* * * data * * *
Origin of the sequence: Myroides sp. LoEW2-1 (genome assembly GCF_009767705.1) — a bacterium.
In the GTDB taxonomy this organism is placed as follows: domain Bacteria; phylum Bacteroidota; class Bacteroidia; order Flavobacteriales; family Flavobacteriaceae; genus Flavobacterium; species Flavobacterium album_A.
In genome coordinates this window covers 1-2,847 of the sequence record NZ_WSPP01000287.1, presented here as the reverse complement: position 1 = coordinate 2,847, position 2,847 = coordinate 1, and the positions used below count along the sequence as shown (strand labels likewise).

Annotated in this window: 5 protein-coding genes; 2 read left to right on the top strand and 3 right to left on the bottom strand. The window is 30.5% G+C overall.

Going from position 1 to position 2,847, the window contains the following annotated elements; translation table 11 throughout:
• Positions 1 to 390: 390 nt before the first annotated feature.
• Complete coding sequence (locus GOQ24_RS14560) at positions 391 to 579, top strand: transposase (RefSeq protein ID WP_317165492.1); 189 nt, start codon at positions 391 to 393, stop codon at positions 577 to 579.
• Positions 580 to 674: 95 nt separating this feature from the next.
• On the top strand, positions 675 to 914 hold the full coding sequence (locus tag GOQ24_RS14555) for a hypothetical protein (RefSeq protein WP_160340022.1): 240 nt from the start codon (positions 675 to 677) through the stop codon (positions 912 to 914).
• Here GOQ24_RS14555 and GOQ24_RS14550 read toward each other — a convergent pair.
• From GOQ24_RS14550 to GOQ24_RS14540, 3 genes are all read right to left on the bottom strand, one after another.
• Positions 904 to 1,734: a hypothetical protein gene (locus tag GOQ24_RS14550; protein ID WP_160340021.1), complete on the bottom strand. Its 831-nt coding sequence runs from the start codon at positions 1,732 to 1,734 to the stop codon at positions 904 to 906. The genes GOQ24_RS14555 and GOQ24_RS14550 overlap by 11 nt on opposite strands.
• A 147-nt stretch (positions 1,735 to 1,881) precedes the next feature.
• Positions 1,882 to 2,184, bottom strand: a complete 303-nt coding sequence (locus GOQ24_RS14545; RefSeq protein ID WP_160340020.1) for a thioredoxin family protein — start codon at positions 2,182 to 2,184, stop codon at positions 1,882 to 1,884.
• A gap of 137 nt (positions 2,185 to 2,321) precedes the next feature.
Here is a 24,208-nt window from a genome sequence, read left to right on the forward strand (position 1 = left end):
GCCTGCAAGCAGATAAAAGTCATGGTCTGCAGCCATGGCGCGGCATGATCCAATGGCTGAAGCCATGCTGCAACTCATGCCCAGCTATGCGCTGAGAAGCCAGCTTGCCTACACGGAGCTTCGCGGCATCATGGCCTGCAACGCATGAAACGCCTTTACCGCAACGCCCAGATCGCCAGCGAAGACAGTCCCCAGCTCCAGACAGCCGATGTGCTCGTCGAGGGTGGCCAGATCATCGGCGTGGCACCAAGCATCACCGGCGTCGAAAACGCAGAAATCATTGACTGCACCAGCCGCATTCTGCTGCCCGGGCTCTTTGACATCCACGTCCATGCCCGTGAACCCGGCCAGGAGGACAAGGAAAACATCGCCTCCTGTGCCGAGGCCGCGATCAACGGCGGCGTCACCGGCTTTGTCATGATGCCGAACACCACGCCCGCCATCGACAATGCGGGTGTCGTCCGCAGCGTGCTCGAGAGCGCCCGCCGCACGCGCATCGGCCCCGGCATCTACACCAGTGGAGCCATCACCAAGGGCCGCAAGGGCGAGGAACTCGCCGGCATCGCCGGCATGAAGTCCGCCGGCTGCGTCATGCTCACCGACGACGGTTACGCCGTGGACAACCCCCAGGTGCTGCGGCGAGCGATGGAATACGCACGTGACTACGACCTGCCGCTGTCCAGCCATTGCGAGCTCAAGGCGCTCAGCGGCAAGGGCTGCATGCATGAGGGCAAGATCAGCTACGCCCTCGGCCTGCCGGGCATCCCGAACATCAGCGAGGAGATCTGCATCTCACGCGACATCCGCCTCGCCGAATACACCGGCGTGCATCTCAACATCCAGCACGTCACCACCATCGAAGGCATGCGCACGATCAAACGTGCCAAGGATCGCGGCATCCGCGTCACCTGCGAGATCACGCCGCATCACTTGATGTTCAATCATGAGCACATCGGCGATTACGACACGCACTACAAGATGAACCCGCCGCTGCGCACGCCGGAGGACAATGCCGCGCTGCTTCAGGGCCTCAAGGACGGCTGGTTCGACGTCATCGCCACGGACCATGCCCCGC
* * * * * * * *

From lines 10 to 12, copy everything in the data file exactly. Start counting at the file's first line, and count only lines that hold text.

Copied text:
• Here GOQ24_RS14555 and GOQ24_RS14550 read toward each other — a convergent pair.
• From GOQ24_RS14550 to GOQ24_RS14540, 3 genes are all read right to left on the bottom strand, one after another.
• Positions 904 to 1,734: a hypothetical protein gene (locus tag GOQ24_RS14550; protein ID WP_160340021.1), complete on the bottom strand. Its 831-nt coding sequence runs from the start codon at positions 1,732 to 1,734 to the stop codon at positions 904 to 906. The genes GOQ24_RS14555 and GOQ24_RS14550 overlap by 11 nt on opposite strands.